United Nations, 6 October 2004 (RFE/RL) -- For the second time in a week, the UN Security Council heard experts report on dire conditions in western Sudan and the poor response of the government in Khartoum.
The UN special envoy to Sudan, Jan Pronk, told the council the government of Sudan has not responded to calls to stop attacks by Arab militias against civilians and disarm the militias.
He echoed last week's report by UN High Commissioner for Human Rights Louise Arbour that the militias are preying on displaced civilians. But council efforts now appear to be focusing on the deployment of African Union peacekeepers rather than pressing for sanctions on Sudan.
About 50,000 people have died in the crisis and the UN says an increasing number of civilians in Darfur are exposed to dangerous conditions.
Pronk said the total number of people affected by the conflict has risen to 2 million. "That figure may rise to 3 or 4 million if the civil war continues and renders domestic agriculture and domestic food production impossible," he said. "These are staggering figures, demanding a serious effort, not ad hoc, not short-term, but sustained."
UN officials are emphasizing the importance of both the African Union deployment -- not likely before year's end -- and political talks between the government and rebels. Pronk called for a comprehensive political solution and said the accord to resolve a separate conflict in the south should be used as a template to solve the Darfur conflict.
The international community, he said, must pressure the Sudanese government to change its policies. He said it should be encouraged to bring into the political process rebel movements, tribal leaders, opposition groups, civil society, and women's groups.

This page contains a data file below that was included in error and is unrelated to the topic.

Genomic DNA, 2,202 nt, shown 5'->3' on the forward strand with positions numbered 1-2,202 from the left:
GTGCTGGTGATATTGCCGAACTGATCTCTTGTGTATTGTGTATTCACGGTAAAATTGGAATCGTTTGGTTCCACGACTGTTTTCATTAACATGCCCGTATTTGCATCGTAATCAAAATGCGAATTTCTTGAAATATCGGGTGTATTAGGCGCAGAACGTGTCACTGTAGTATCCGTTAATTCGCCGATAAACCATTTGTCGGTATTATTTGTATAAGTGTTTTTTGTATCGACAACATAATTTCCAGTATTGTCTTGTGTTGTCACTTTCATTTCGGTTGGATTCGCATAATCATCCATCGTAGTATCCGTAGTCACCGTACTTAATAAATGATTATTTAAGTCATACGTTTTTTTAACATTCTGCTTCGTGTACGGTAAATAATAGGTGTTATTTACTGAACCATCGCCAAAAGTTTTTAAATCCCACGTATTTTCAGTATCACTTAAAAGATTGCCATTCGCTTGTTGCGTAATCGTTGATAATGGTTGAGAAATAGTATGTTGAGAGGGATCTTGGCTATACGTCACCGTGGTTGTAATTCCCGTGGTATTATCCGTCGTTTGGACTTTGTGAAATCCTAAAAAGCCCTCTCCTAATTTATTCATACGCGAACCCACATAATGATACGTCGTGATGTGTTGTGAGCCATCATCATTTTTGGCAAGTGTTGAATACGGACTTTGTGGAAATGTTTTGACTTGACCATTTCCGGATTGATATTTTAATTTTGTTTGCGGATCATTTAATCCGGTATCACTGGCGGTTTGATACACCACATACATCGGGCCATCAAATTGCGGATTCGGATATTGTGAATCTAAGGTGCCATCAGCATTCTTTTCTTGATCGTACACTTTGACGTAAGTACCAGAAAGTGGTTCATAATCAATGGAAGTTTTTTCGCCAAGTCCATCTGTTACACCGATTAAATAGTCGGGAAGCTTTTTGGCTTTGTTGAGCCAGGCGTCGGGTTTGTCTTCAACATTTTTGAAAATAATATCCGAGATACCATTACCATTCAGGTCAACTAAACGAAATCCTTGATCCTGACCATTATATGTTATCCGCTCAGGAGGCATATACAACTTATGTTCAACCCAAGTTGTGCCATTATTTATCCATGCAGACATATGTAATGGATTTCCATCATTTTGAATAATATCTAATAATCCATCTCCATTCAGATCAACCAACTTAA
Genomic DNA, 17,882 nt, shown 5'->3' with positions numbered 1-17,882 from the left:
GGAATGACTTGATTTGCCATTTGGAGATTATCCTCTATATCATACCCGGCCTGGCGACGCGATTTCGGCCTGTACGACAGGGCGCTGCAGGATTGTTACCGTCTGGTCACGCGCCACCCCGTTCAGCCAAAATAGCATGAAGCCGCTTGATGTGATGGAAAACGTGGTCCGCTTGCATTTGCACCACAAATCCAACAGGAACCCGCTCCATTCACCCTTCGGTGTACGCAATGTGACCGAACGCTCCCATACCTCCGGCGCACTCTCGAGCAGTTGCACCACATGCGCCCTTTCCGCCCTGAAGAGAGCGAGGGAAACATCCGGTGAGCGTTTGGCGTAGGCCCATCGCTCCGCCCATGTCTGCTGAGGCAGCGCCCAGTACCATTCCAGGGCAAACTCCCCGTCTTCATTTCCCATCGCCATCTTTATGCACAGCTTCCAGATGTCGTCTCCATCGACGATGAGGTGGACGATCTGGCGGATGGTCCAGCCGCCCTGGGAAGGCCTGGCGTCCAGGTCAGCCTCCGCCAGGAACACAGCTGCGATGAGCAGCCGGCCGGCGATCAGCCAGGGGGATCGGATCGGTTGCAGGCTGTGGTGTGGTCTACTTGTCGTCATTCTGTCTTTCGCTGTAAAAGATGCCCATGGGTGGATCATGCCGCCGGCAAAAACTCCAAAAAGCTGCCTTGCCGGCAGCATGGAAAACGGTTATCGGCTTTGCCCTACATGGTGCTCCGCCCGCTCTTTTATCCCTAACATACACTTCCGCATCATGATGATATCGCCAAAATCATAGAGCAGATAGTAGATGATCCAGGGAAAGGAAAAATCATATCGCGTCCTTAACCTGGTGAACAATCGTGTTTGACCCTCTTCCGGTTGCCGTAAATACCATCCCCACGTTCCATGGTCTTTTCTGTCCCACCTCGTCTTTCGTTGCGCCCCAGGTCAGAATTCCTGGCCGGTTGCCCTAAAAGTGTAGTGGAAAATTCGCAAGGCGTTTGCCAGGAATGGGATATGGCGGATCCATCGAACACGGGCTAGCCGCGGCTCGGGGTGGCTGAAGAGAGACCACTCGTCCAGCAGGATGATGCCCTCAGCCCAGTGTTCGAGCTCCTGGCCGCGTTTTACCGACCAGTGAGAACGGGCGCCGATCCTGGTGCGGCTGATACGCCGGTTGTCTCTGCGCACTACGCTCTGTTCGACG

"Aim not at regime change but at regime character change. Make a change of character of the regime in the interest of the regime itself, which then will be embedded in a new structure together with all other forces in Sudan which hitherto were excluded," Pronk said.
Sudan's ambassador to the United Nations, Elfatih Erwa, acknowledged problems in compliance with UN demands but cited rebel violations of a cease-fire agreement as a major factor. "If we observe the cease-fire I think there will be a better security environment that will let the commitments of the government regarding the security issues be implemented," Erwa said.
"People are dying on a daily basis in Darfur and the issue is to act as quickly as we can to save people's lives."
Erwa told reporters his country had agreed to accept at least 3,500 African Union troops and possibly more if the regional group requested.
The U.S. government has described the abuses in Darfur as genocide. U.S. Ambassador to the UN John Danforth said yesterday that the focus now is on expediting the deployment of African Union troops. He pledged U.S. logistical assistance to the force.
"People are dying on a daily basis in Darfur and the issue is to act as quickly as we can to save people's lives. By the way, that includes full funding of the humanitarian effort. Now, the humanitarian effort is much better than it has been but still only [about] half of it has been funded, the commitments, so the world has to step up to its obligations," he said.
The Security Council meeting took place as a high-level Iranian delegation arrived in Khartoum for talks on the crisis.
Iranian President Mohammad Khatami delivered a speech to the Sudanese parliament congratulating Sudan for reaching peace in the south. According to wire service reports, Khatami also expressed his confidence that the Sudanese government "is capable of demonstrating once again its prudence and determination for reaching a peaceful settlement to this crisis" in Darfur.
Iranian Foreign Minister Kamal Kharazi flew to Darfur yesterday to see the situation there and to attend the delivery of humanitarian aid sent by Iran.